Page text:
• Articles

    A Practical Guide to Caring for Caregivers


    Family physicians should identify patients who are caregivers and have a systematic approach for assessing the degree of caregiver burden.

    Paraphimosis: Current Treatment Options


    Paraphimosis is a urologic emergency requiring prompt treatment to reduce edema and relieve constriction of the glans penis.

    Attenuating Cardiovascular Risk Factors in Patients with Type 2 Diabetes


    Apart from smoking, all reversible risk factors for coronary artery disease are more prevalent in patients with diabetes. Aggressive interventions are warranted.

    Mass Psychogenic Illness: Role of the Individual Physician


    Mass psychogenic illness involves people with real symptoms that are often triggered by misunderstood or false information. Physicians should consider this diagnosis when faced with a cluster of unexplained acute illnesses.

    AFP 50 Years Ago

    This feature represents the last part of a year-long series of excerpts and special commentaries celebrating AFP 's 50thyear of publication. Excerpts from the two 1950 volumes of GP, AFP 's predecessor, appeared along with highlights of 50 years of family medicine.

    Inside AFP

    Ending a Celebration Year with Thanks

    Janis Wright

    This issue represents the last one published in Y2K, ending a yearlong celebration of AFP's 50th anniversary of publication. On page 2572, you'll find the final piece in the “AFP 50 Years Ago” series, a commemorative section of excerpts and special commentaries that has...

    AAFP News Now: AFP Edition


    Rosemarie Sweeney, Toni Lapp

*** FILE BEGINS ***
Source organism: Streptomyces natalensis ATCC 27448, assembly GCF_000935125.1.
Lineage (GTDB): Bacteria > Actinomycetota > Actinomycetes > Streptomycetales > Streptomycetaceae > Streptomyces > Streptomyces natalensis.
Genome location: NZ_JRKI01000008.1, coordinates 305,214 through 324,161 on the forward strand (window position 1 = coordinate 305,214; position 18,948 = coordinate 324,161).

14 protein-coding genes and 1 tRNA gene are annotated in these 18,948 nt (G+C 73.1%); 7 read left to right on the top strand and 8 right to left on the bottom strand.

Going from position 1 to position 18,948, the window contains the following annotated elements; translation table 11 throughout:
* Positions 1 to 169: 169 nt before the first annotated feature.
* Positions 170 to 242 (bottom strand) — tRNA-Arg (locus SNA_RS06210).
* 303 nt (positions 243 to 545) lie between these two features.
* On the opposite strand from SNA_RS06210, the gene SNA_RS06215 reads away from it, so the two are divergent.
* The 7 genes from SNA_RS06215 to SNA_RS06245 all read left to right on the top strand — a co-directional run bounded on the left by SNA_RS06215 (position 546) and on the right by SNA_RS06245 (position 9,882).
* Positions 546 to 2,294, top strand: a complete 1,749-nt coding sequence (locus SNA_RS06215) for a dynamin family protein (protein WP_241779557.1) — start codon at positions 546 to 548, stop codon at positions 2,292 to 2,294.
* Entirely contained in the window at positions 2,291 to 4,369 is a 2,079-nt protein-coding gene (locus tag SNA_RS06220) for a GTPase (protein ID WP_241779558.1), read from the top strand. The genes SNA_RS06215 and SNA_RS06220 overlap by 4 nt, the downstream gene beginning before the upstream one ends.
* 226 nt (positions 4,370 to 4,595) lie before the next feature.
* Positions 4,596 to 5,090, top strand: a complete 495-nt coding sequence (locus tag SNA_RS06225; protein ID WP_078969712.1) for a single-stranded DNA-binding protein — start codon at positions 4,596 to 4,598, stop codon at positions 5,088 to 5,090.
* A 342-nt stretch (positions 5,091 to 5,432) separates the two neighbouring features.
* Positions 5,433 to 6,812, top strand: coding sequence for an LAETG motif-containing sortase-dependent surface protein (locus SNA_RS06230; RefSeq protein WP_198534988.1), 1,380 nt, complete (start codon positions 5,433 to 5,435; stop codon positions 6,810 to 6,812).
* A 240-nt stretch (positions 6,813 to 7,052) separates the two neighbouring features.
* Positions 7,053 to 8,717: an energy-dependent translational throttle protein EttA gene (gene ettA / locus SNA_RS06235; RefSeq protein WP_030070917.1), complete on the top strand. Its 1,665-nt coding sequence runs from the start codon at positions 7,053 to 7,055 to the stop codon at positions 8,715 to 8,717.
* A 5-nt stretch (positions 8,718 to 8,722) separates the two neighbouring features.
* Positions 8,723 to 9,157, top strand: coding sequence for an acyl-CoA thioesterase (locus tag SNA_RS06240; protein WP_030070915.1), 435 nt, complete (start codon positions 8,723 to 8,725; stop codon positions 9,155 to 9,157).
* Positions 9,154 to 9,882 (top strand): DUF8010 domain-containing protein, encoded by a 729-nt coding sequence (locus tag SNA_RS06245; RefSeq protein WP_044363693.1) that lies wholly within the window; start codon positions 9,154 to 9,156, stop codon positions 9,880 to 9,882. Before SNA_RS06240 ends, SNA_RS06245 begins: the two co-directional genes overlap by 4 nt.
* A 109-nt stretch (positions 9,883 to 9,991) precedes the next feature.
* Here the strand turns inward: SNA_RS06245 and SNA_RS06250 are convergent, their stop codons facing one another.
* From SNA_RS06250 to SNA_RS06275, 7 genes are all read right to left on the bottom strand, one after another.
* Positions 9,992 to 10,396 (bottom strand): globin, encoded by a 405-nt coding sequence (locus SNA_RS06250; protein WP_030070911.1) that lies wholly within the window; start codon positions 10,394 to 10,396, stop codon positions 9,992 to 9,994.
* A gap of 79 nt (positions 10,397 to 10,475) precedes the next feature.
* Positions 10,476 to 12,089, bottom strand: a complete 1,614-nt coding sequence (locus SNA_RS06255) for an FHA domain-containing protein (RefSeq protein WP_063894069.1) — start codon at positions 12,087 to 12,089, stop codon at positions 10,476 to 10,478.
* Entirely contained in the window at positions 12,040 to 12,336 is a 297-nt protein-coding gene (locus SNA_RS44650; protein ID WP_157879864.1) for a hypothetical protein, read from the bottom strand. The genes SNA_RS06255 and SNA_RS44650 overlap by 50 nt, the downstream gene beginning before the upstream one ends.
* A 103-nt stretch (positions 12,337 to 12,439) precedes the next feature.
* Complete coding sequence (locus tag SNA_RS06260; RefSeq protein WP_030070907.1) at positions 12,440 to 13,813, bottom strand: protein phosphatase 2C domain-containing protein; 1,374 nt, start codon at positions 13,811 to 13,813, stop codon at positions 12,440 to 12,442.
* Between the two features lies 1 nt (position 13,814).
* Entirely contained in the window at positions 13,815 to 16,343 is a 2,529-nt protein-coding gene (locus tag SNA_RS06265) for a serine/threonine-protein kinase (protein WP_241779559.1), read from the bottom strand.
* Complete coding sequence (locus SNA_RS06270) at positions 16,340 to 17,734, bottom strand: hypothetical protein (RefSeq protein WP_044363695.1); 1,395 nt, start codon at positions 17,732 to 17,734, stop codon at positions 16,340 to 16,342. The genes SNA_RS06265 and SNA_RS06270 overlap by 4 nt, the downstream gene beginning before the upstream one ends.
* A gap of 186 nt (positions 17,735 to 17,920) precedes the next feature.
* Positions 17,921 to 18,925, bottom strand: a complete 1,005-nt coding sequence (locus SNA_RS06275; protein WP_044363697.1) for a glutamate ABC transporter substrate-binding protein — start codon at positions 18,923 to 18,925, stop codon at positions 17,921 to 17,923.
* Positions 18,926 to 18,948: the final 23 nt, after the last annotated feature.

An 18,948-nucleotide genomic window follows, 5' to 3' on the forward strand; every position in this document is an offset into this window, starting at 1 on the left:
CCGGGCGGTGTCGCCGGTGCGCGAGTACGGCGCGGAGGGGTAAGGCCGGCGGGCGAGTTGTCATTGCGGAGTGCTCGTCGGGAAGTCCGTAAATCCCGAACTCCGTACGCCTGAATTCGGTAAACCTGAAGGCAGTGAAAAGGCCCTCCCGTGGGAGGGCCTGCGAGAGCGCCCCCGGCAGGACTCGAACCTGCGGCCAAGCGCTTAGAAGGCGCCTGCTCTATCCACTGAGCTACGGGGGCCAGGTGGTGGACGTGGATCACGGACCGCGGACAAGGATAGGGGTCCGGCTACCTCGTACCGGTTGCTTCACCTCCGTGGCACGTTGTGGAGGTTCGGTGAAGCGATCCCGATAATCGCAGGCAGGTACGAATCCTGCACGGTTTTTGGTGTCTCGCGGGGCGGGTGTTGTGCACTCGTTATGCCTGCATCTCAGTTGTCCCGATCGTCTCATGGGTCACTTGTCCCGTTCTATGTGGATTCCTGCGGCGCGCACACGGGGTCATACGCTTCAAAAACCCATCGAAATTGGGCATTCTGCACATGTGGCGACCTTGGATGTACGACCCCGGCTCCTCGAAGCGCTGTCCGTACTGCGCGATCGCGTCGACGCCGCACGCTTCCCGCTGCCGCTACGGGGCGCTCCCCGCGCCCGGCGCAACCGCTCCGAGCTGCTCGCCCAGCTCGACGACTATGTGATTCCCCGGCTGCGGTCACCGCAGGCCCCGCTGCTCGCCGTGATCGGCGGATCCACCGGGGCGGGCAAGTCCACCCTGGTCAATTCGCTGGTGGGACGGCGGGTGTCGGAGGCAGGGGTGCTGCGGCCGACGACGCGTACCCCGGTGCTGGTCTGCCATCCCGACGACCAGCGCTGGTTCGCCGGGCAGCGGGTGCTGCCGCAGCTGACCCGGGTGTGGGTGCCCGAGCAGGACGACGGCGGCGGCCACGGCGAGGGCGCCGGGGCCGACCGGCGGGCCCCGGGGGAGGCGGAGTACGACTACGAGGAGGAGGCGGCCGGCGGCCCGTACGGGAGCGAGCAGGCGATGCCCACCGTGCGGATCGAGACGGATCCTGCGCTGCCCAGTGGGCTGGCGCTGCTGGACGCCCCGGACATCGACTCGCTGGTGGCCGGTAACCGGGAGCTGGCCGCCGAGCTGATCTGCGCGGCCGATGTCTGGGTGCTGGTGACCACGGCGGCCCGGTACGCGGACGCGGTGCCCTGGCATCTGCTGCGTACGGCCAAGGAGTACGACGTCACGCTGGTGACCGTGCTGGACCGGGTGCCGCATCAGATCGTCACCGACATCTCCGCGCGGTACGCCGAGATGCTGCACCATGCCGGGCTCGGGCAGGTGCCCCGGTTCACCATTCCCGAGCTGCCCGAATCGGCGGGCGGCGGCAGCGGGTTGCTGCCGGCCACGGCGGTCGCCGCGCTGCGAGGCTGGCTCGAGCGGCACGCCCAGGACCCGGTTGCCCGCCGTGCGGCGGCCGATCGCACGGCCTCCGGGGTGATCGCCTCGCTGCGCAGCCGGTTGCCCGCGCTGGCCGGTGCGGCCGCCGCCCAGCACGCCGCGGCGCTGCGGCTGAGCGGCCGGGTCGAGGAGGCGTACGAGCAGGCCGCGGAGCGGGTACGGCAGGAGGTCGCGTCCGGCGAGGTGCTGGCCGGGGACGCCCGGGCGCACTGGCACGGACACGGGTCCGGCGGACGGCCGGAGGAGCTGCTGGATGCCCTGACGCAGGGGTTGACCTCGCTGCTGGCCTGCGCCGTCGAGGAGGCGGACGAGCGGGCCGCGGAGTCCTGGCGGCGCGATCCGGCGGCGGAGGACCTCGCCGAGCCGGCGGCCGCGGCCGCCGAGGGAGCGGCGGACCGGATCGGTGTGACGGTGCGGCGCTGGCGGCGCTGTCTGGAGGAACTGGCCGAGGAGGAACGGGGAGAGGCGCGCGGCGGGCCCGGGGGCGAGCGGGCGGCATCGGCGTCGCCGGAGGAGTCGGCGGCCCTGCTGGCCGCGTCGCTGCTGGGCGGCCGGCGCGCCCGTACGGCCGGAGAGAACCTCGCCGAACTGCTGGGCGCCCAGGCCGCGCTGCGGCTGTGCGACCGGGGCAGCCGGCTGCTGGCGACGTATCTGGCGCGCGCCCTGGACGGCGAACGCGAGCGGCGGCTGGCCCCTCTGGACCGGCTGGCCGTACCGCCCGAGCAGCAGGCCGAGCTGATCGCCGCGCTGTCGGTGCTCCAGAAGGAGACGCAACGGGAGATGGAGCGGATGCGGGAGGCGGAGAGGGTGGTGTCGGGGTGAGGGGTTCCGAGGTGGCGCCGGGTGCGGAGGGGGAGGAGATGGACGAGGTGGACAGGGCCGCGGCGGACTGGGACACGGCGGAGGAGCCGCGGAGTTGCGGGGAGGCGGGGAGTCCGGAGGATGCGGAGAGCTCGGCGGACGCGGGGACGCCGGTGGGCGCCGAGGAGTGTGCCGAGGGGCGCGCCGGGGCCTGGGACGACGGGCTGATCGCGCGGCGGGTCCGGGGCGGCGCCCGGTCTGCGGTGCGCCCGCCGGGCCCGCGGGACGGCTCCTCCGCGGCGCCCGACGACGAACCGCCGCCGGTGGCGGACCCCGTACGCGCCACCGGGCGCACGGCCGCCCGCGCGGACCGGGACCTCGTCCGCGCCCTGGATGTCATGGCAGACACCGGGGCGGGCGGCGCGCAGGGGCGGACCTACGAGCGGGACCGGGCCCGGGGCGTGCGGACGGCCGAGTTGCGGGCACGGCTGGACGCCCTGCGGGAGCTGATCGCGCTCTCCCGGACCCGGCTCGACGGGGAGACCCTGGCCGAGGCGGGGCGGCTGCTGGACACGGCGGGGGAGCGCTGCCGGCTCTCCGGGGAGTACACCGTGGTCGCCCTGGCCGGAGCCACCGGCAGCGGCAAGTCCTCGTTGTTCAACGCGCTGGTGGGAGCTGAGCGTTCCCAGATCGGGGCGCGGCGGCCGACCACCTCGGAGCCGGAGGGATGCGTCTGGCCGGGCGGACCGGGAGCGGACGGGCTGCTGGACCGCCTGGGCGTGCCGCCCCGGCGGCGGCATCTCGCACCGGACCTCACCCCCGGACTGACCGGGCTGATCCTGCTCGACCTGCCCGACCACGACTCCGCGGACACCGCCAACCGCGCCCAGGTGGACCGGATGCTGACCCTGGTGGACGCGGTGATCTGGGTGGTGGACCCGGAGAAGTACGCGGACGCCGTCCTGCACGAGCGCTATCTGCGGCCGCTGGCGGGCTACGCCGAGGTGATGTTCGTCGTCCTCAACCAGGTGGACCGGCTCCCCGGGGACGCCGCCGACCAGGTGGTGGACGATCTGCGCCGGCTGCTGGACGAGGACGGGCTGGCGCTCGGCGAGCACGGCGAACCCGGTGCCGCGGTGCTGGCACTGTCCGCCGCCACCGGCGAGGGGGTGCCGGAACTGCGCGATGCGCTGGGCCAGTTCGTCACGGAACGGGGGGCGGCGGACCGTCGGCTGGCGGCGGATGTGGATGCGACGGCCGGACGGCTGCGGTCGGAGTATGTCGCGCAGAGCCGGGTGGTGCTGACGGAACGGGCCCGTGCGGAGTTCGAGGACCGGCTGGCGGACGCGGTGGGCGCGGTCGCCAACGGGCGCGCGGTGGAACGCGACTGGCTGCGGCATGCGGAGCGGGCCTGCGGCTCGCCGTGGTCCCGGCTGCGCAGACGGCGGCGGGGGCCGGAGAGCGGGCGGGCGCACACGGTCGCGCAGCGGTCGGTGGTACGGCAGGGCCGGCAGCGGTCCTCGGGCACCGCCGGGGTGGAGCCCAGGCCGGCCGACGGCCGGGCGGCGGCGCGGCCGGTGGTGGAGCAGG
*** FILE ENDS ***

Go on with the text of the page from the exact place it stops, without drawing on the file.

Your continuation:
Selected policy and health issues news briefs from AAFP News Now.

    Quantum Sufficit

    Quantum Sufficit

    Sarah Morgan, Lori Parry

    Women who snore may not only annoy their husbands, they may also be at increased risk of cardiovascular disease (CHD). A study published in Women's Health in Primary Care found that snoring almost doubles a woman's risk of CVD. Questions regarding frequency, sleep position...


    Caring for Caregivers


    Long-term care given by family members is a central component of our current health care system and, thus, a critical social policy issue.1 In this issue of American Family Physician, Parks and Novielli2 make a compelling case for family physicians to play an important role...

    Diary from a Week in Practice

    Diary from a Week in Practice

    WLL has been pleased with the effectiveness of vitamin B6 (pyridoxine) in dosages of 12.5 to 25 mg every eight hours in treating nausea of pregnancy. When this is not effective, he will increase the dosage to 25 to 50 mg orally three to four times a day in combination with...

    Conference Highlights

    Conference Highlights

    Matthew Neff

    (52nd Annual Scientific Assembly of the American Academy of Family Physicians) According to results of a cross-sectional study of 357 consecutive adults with type 2 diabetes (formerly known as non–insulin-dependent diabetes) who presented to six family residency practice...

    Family Practice International

    Family Practice International

    Anne D. Walling

    (Australia—Australian Family Physician, July 2000, p. 639.) The incidence of community acquired pneumonia (CAP) is about two per 1,000 adults per year. CAP causes about 2 percent of overnight hospital admissions for adult patients and has a mortality rate of up to 10 percent....